Intersecting, connecting, and at times disrupting these historical nodes, Matters of Fact presents an additional group of artists, art works, and installation strategies that offer their own set of encounters. Among the works on view will be pieces by artists Ulrich Rückriem, Anish Kapoor and Ernesto Neto and a number of new acquisitions of works by Anne Collier, Isa Genzken, Hans-Peter Feldmann, Robert Heinecken, Marlo Pascual, Martha Rosler, Rosemarie Trockel and Gillian Wearing.

Matters of Fact also includes a black box/cinema space featuring a variety of moving image programs created by CCS Bard Graduate Students Suzy M. Halajian and Alicia Ritson, and CCS Bard Curatorial and Program Associate Nathan Lee.


The Center for Curatorial Studies at Bard College opened its doors in 1992. Celebrating its 20th Anniversary in 2012, CCS Bard will present a series of exhibitions by students as well as a roster of international artists working in a range of practices.
The exhibitions and projects are curated by second-year students in its graduate program in curatorial studies and contemporary art. The students have organized these exhibition and projects as part of the requirements for the master of art’s degree.

Group 1
March 18, 2012 - April 15, 2012

Swells as it Advances
Artists: Sung Hwan Kim, Myriam Yates
Curated by Janine Armin
Swells as it Advances presents videos that call up multiple layers of duration through narration and its absence.

Artists: Peter Hutton, Tony Oursler, Olivia Plender, and Kiki Smith
Curated by Theresa Choi
A manifestation of the historical and spiritual Summerland at Bard College through a constellation of artworks by Olivia Plender, Tony Oursler, Peter Hutton, and Kiki Smith.

Three Evidentiary Claims
Artists: Erin Shirreff, Lesley Vance, and Michael Jones McKean
Curated by Rachel Cook
The exhibition triangulates the site of the gallery, a panel discussion, and an object-idea handout, all of which bring the idea of indeterminacy into a particular frame to consider the problem of creating meaning within artworks.

These are not obligations but I want to (a response in two parts)
Artists: Simon Fujiwara, Dawn Kasper
Curated by Suzy M. Halajian
These are not obligations but I want to (a response in two parts) presents works by Simon Fujiwara and Dawn Kasper, artists whose performance-based works enact personal storytelling as a way to complicate and restage the museum environment.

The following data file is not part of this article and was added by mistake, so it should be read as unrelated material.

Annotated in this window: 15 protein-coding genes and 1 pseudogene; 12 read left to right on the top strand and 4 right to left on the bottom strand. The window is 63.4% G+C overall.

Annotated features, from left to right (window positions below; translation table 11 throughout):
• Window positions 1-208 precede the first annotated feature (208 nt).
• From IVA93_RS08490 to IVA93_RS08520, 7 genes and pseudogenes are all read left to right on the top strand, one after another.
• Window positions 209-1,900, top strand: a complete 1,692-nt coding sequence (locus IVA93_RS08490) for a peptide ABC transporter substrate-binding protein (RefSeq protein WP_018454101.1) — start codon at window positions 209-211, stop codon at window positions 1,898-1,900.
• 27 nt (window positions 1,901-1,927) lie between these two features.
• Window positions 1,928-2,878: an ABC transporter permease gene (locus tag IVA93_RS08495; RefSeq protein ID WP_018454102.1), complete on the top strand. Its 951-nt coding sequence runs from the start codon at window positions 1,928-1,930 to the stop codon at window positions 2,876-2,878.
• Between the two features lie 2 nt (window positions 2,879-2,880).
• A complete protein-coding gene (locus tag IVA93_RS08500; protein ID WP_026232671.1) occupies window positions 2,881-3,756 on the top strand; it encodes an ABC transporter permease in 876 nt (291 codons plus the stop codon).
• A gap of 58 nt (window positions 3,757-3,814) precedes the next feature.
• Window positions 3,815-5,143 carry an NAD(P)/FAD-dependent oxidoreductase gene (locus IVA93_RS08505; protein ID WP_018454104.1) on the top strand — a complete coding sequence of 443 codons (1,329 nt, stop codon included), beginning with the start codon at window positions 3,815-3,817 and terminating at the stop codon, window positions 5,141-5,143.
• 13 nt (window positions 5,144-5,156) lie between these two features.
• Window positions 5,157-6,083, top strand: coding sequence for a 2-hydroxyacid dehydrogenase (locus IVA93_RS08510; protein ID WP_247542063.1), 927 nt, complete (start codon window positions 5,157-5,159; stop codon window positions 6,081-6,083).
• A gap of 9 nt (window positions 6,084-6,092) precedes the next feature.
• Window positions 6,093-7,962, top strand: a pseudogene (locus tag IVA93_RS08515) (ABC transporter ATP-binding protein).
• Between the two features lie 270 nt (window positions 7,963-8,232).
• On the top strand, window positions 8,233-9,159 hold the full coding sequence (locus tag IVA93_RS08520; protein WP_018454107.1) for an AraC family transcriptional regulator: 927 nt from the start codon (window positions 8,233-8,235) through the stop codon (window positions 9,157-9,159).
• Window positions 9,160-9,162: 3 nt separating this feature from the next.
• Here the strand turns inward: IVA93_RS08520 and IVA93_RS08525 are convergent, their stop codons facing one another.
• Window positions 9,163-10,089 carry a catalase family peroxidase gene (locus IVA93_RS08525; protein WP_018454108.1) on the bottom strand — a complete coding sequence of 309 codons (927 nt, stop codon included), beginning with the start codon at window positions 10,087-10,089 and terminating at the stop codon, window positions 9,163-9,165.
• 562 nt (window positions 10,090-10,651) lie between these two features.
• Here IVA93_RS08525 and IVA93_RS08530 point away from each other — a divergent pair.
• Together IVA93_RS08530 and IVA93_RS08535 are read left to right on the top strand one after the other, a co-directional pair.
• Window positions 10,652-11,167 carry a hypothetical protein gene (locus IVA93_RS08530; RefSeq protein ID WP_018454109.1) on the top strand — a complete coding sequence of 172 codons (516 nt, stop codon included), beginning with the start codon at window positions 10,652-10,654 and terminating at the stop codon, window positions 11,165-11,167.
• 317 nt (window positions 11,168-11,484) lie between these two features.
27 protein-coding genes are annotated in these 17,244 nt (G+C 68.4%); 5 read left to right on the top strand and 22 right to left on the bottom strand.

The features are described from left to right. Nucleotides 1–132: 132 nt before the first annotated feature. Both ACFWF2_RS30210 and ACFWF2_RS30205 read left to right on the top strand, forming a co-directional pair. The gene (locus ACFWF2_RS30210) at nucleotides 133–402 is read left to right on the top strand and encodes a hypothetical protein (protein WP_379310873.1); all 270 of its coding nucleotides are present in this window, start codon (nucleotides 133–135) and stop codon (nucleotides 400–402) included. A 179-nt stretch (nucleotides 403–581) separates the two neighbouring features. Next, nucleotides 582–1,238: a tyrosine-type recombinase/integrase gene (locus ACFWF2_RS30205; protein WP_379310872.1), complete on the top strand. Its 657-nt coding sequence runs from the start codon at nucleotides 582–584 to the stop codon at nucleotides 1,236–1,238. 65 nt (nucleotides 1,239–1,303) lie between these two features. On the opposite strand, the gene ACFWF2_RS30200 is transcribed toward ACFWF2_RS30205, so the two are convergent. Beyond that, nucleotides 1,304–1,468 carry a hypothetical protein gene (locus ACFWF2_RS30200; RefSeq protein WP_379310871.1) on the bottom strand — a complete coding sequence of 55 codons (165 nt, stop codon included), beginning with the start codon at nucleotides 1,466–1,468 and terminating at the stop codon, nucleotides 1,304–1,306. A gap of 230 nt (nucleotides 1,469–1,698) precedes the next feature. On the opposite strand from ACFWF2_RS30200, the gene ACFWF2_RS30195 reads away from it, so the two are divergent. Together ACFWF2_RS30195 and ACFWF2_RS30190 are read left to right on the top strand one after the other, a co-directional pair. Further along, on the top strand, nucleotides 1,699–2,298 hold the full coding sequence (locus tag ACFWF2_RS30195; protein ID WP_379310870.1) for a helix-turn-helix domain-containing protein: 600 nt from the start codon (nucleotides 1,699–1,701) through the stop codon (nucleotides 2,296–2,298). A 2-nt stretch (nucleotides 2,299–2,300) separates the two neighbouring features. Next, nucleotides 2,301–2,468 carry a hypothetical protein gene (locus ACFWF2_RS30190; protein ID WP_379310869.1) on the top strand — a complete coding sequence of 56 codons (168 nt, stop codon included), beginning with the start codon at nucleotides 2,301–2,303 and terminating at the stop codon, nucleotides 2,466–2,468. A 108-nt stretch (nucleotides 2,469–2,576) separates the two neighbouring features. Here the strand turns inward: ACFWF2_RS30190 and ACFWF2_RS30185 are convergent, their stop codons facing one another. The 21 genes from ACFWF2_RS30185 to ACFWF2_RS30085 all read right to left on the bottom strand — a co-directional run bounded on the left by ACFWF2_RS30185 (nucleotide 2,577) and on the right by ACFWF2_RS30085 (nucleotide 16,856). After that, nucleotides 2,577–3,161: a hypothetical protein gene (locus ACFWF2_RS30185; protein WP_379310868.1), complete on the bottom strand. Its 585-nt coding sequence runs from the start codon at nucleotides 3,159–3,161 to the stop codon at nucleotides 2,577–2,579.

The Center for Short-Lived Phenomena
Artists: Nina Katchadourian, Danna Vajda, Swintak
Curated by Clara Halpern
The Center for Short-Lived Phenomena is a temporary institution, which will run inside and alongside CCS Bard. Artists Nina Katchadourian, Danna Vajda and Swintak have contributed projects that will unfold over the course of the institution’s month-long existence.

A Sudden, Sharp, Hot Stink of Fox
Artists: Lygia Clark, Trisha Donnelly, Carolee Scheemann and Rosemarie Trockel
Curated by Alicia Ritson
A Sudden, Sharp, Hot Stink of Fox is a gathering of works wherein an encounter with the animal produces an ecstatic complication of being.

Ray Johnson: The Dover Street Years 1953-1960
Artist: Ray Johnson
Curated by: Anastasia Rygle
It really isn’t necessary to see the moticos or know where it is because i have seen them. perhaps i might point them out to you. the best way is to go about your business not thinking about silly moticos because when you begin seeing them describing what they are or where they are going is so just make sure you wake up from sleeping and go your way and go to sleep when you will. the moticos does that too and does not worry about you. perhaps you are the moticos. –Ray Johnson What is a Moticos

Student-curated exhibitions at CCS Bard are made possible with support from the Rebecca and Martin Eisenberg Student Exhibition Fund; the Mitzi and Warren Eisenberg Family Foundation; the Audrey and Sydney Irmas Charitable Foundation; the Robert Mapplethorpe Foundation; the Board of Governors of the Center for Curatorial Studies; and by the Center’s Patrons, Supporters, and Friends. Additional support provided by the Monique Beudert Award Fund.

Media contacts:
Elizabeth Reina-Longoria or Deidre Maher
Blue Medium Tel: +1 (212) 675-1800 or
Press contact:
Mark Primoff Tel 845.758.7412

CCS Bard Contact:
Ramona Rosenberg 845.758.7574

Opening Reception Sunday, March 18 1-4pm.

Center for Curatorial Studies
Hessel Museum of Art Bard College
Annandale-on-Hudson - NY 12504 -5000
Hours: Wednesday - Sunday, 1–5 pm

Two exhibitions
dal 21/6/2013 al 19/12/2013